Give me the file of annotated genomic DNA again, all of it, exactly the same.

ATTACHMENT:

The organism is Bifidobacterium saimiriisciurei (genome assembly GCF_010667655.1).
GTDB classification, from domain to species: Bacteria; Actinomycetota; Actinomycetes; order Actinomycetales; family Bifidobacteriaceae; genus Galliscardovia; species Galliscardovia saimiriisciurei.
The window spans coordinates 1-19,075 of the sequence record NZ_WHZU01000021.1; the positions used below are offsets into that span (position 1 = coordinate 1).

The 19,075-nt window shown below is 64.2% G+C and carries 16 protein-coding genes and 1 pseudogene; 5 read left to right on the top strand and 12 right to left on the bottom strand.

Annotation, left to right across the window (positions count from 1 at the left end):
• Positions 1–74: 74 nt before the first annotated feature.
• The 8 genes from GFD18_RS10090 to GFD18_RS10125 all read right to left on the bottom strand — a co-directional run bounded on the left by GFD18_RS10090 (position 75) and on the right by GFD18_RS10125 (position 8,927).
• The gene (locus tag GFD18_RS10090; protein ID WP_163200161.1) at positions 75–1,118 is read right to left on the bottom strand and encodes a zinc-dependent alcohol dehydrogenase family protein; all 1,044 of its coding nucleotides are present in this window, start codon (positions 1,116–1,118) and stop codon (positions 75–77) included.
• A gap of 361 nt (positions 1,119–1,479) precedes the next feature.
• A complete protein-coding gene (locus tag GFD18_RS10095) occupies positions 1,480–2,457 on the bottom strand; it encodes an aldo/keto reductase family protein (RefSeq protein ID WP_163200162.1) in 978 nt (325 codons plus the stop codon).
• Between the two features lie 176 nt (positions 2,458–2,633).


The organism is Bifidobacterium saimiriisciurei (genome assembly GCF_010667655.1).
GTDB classification, from domain to species: Bacteria; Actinomycetota; Actinomycetes; order Actinomycetales; family Bifidobacteriaceae; genus Galliscardovia; species Galliscardovia saimiriisciurei.
The window spans coordinates 1-19,075 of the sequence record NZ_WHZU01000021.1; the positions used below are offsets into that span (position 1 = coordinate 1).

The 19,075-nt window shown below is 64.2% G+C and carries 16 protein-coding genes and 1 pseudogene; 5 read left to right on the top strand and 12 right to left on the bottom strand.

Annotation, left to right across the window (positions count from 1 at the left end):
• Positions 1–74: 74 nt before the first annotated feature.
• The 8 genes from GFD18_RS10090 to GFD18_RS10125 all read right to left on the bottom strand — a co-directional run bounded on the left by GFD18_RS10090 (position 75) and on the right by GFD18_RS10125 (position 8,927).
• The gene (locus tag GFD18_RS10090; protein ID WP_163200161.1) at positions 75–1,118 is read right to left on the bottom strand and encodes a zinc-dependent alcohol dehydrogenase family protein; all 1,044 of its coding nucleotides are present in this window, start codon (positions 1,116–1,118) and stop codon (positions 75–77) included.
• A gap of 361 nt (positions 1,119–1,479) precedes the next feature.
• A complete protein-coding gene (locus tag GFD18_RS10095) occupies positions 1,480–2,457 on the bottom strand; it encodes an aldo/keto reductase family protein (RefSeq protein ID WP_163200162.1) in 978 nt (325 codons plus the stop codon).
• Between the two features lie 176 nt (positions 2,458–2,633).